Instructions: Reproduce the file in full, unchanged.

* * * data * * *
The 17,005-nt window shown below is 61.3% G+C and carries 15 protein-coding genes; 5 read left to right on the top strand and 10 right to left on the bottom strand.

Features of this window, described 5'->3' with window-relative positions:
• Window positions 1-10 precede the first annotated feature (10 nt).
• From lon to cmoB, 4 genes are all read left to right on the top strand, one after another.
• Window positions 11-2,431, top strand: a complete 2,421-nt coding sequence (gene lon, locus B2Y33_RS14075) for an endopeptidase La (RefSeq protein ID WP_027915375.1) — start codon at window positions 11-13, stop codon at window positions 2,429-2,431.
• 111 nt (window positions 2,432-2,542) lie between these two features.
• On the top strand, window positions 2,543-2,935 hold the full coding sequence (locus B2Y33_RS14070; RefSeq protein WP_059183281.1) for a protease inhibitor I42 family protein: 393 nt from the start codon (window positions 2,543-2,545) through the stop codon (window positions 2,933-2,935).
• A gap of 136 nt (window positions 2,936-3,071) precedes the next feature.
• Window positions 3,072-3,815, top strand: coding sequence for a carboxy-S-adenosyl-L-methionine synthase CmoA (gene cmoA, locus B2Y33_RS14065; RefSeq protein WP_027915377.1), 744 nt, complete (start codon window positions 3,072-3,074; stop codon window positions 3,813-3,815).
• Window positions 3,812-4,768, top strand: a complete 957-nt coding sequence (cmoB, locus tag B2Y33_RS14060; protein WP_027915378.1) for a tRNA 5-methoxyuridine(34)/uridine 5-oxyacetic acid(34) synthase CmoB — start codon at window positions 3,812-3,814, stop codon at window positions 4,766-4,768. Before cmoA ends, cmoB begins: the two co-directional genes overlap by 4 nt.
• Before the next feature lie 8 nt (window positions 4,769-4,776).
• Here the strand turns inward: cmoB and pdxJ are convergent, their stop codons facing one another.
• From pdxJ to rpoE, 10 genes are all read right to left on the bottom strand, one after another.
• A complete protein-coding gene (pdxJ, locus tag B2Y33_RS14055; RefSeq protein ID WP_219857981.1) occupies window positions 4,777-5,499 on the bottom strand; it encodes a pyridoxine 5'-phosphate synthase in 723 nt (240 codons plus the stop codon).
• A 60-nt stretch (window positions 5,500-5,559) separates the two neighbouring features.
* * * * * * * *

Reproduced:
The 17,005-nt window shown below is 61.3% G+C and carries 15 protein-coding genes; 5 read left to right on the top strand and 10 right to left on the bottom strand.

Features of this window, described 5'->3' with window-relative positions:
• Window positions 1-10 precede the first annotated feature (10 nt).
• From lon to cmoB, 4 genes are all read left to right on the top strand, one after another.
• Window positions 11-2,431, top strand: a complete 2,421-nt coding sequence (gene lon, locus B2Y33_RS14075) for an endopeptidase La (RefSeq protein ID WP_027915375.1) — start codon at window positions 11-13, stop codon at window positions 2,429-2,431.
• 111 nt (window positions 2,432-2,542) lie between these two features.
• On the top strand, window positions 2,543-2,935 hold the full coding sequence (locus B2Y33_RS14070; RefSeq protein WP_059183281.1) for a protease inhibitor I42 family protein: 393 nt from the start codon (window positions 2,543-2,545) through the stop codon (window positions 2,933-2,935).
• A gap of 136 nt (window positions 2,936-3,071) precedes the next feature.
• Window positions 3,072-3,815, top strand: coding sequence for a carboxy-S-adenosyl-L-methionine synthase CmoA (gene cmoA, locus B2Y33_RS14065; RefSeq protein WP_027915377.1), 744 nt, complete (start codon window positions 3,072-3,074; stop codon window positions 3,813-3,815).
• Window positions 3,812-4,768, top strand: a complete 957-nt coding sequence (cmoB, locus tag B2Y33_RS14060; protein WP_027915378.1) for a tRNA 5-methoxyuridine(34)/uridine 5-oxyacetic acid(34) synthase CmoB — start codon at window positions 3,812-3,814, stop codon at window positions 4,766-4,768. Before cmoA ends, cmoB begins: the two co-directional genes overlap by 4 nt.
• Before the next feature lie 8 nt (window positions 4,769-4,776).
• Here the strand turns inward: cmoB and pdxJ are convergent, their stop codons facing one another.
• From pdxJ to rpoE, 10 genes are all read right to left on the bottom strand, one after another.
• A complete protein-coding gene (pdxJ, locus tag B2Y33_RS14055; RefSeq protein ID WP_219857981.1) occupies window positions 4,777-5,499 on the bottom strand; it encodes a pyridoxine 5'-phosphate synthase in 723 nt (240 codons plus the stop codon).
• A 60-nt stretch (window positions 5,500-5,559) separates the two neighbouring features.